Category Archives: Creation
I thought it would be worth spending a few posts looking back on what has turned out to be a fruitful “research programme” on scientific and biblical origins over the last ten years for me, to see what problems have been resolved, and which, if any, remain unanswered.
Here’s an interesting podcast by Intelligent Design proponent Paul Nelson, a philosopher of science, whom I’ve got to know a little both through Peaceful Science and via a mutual friend.
Three times in the last week, I’ve encountered YEC objections to old-earth thinking in general, and Genealogical Adam and Eve in particular, that stress the theological importance of the direct relationship between sin and death. One of these was in one of the few negative comments on Josh Swamidass’s YouTube interview (a good watch), one was from a scholar into whose correspondence I was copied, and one was from another Christian academic in a video on another topic.
Joshua Swamidass’s book on the Genealogical Adam and Eve Hypothesis is doing pretty well on the Amazon bestseller list. I guess that might bode well for my own book on the hypothesis once it comes out, if folks are interested in the possible applications as well as the science of the idea.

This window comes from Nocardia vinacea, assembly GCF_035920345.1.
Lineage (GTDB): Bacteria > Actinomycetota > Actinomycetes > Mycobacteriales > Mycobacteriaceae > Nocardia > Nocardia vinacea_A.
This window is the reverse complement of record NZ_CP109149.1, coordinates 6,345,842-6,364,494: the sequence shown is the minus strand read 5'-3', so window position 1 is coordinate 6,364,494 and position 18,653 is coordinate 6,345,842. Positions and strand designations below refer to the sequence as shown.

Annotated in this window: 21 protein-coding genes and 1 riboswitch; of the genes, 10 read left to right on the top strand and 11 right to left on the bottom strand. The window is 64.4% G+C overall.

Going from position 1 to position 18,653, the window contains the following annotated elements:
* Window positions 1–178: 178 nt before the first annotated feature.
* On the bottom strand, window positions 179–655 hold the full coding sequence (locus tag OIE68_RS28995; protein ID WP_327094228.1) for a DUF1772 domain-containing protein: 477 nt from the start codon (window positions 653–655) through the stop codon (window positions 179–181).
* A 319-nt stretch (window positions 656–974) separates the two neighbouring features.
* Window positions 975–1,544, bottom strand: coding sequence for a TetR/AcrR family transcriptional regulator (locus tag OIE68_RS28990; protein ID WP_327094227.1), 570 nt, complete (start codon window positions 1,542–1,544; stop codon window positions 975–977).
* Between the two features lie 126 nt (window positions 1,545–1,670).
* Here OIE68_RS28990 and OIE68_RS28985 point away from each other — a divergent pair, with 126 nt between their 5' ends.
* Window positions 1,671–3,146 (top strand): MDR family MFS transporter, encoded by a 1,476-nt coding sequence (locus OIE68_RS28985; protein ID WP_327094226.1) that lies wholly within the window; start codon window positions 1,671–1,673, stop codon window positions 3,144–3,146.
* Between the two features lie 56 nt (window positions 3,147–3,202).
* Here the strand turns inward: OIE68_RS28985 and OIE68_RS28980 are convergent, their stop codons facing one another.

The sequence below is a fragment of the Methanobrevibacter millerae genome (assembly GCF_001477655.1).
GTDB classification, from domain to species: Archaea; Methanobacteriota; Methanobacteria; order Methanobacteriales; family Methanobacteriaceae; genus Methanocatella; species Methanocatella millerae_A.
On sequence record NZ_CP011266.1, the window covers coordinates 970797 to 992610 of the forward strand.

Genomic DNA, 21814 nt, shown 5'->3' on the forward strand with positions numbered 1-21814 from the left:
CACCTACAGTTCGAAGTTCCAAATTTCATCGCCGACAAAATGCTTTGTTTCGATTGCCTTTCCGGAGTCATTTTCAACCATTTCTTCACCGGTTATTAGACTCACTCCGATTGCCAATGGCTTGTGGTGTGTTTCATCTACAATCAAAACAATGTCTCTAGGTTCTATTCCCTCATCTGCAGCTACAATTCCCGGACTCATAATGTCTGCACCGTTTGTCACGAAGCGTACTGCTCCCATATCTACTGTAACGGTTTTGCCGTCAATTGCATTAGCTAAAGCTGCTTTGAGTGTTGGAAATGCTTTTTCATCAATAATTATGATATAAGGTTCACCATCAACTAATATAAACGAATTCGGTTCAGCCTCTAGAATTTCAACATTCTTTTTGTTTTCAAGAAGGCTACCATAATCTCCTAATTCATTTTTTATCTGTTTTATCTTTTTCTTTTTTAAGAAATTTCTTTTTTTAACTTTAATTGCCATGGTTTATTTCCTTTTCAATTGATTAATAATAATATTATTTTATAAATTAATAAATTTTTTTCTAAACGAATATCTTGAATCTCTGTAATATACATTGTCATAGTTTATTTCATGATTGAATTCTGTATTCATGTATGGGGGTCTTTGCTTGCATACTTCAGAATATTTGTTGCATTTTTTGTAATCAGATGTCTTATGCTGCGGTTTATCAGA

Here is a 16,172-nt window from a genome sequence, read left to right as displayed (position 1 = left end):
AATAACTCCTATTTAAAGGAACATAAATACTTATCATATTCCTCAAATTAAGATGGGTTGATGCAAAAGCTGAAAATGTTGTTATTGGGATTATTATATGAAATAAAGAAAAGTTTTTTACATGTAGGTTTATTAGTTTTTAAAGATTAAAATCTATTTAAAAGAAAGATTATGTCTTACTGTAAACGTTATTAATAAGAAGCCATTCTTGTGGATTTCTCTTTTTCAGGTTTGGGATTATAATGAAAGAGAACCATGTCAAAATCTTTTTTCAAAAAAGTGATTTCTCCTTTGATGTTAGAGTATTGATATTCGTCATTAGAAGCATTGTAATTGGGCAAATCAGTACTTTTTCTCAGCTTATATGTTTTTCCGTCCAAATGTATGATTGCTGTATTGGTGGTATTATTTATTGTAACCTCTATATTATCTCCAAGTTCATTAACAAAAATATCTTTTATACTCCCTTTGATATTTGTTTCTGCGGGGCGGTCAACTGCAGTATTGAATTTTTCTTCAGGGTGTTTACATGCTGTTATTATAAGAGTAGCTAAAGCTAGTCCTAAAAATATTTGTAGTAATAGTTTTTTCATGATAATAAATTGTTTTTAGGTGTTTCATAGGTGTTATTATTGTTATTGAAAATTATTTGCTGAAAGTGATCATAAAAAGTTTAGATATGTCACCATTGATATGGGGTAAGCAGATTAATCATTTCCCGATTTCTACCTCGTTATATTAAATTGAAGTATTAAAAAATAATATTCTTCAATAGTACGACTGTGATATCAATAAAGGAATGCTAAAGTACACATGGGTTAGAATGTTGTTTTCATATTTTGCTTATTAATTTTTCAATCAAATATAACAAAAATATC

I found this short, but useful “entry level” video on the replication crisis in science on YouTube.
I chanced upon an example of my kind of science documentary on TV over the weekend, by courtesy of those nice people at Nature.
Well, the indexes of The Generations of Heaven and Earth have now gone off to the publishers, which is my last literary input before the book comes out.
I commend to you this YouTube presentation by Frank Lansner, from October, which explains and updates his 2018 paper, which is unfortunately behind a paywall:
The title of this blog could refer to a number of things I’ve discussed here over the years. It could mean the fact that science is entirely a human activity, which could be summarised as asking the near-infinite realm of nature particular questions of human interest, to which it will return equally particular and incomplete answers. Or it could refer to the mysterious effects of mind on quantum events. But in fact in this post it’s about something else: providence.
I’ve just checked the proofs on my forthcoming (second) book, The Generations of Heaven and Earth: Adam, the Ancient World, and Biblical Theology, so when it is published by Cascade early next year you can blame all the residual mistakes on me.